hand holding watch

Having done my own personal development work for many years, I have periodically heard a practitioner say – “you are resisting”. In some instances, my “resisting” led to a productive discussion with a trusted practitioner. Other times it turned into a more confrontational and frustrating conversation with a practitioner judging and labeling me for not doing it their way.

Coaching, as I have been trained, is an approach to support people in finding their own answers. While I do ask questions to help my clients look at things in different ways, it is not my place to tell someone what to do or how to think. If I do that, I am giving advice and am moving into the world of consulting.

At the same time, resistance was a key theme in the coach trainings I took, with special focus on how the things that we resist continue to show up in our world until we get the message.

Recently, I had someone suggest it was appropriate to exhibit resistance when you are getting to know a person. This point led me to consider, why is this the case? Is it simply the fact of unfamiliarity that makes resistance expected or acceptable, or is resistance appropriate in other situations, too?

I thought back to several instances in which I had strong resistance to what someone suggested to me.

  • The high school guidance counselor who said I should reconsider where I was applying to college, as I would not get into any of the three options on my list. While I listened in part by adding more schools to my application list, I resisted the message to withdraw from the original three. I am glad I heeded my own intuition – being accepted by and attending my first choice school was a wonderful experience.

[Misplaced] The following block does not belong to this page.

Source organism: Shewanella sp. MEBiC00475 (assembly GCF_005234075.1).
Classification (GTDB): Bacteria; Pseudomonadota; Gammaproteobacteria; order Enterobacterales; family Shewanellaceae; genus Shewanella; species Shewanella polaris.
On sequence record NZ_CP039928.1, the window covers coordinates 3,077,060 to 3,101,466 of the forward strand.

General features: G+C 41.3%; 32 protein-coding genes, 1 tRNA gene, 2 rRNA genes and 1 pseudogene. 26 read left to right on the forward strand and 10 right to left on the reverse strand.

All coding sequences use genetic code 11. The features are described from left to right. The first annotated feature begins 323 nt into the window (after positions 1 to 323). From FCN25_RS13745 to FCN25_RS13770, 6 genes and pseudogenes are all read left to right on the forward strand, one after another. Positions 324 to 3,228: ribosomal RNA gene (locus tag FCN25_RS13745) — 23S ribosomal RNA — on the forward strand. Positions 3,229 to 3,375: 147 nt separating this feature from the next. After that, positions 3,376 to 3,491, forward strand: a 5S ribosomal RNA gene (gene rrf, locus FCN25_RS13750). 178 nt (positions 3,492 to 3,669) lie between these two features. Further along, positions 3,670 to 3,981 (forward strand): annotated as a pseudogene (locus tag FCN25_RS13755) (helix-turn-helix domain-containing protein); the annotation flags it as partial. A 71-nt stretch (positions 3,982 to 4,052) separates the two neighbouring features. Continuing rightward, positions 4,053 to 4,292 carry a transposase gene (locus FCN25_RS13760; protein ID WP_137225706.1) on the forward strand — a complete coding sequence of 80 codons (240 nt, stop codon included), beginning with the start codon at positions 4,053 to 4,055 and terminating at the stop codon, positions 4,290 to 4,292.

• Doctors who told me there was nothing I could do for a recurring medical condition. I resisted the description of the condition as normal and natural because of the way it was diagnosed. The testing was both physically and emotionally difficult, and I could not imagine going through it annually. I resisted because I believe there is always something you can do; another option you can find. While it took time to find the right approaches, the condition has not recurred in 7 years. Clearly, there was something I could do; even if it was alternative approaches those doctors were not familiar with.

Think of the times that you have resisted something over the objections of another, and listened to your own intuition, intelligence, or judgment. Those times might include situations like:

  • Someone telling you to trust them
  • An expert saying their way is the best; it always works
  • A teacher or mentor saying your approach cannot possibly work

Let’s be clear – I am not advocating you should resist the opinions of experts, or ignore the feedback of others. Nor am I saying that resistance cannot be the sign of an underlying stubbornness, righteousness, or the belief that you know everything.

I would, however; suggest you peel back the layers of what is underneath the resistance. Ask yourself if what you are feeling is truly resistance or is it your inner guidance system telling you to listen – there is a better path for your health and well-being.

Feeling yourself resistant for no explainable reason? Contact me for a 30-minute clarity call to explore further. www.systemsofchange.com

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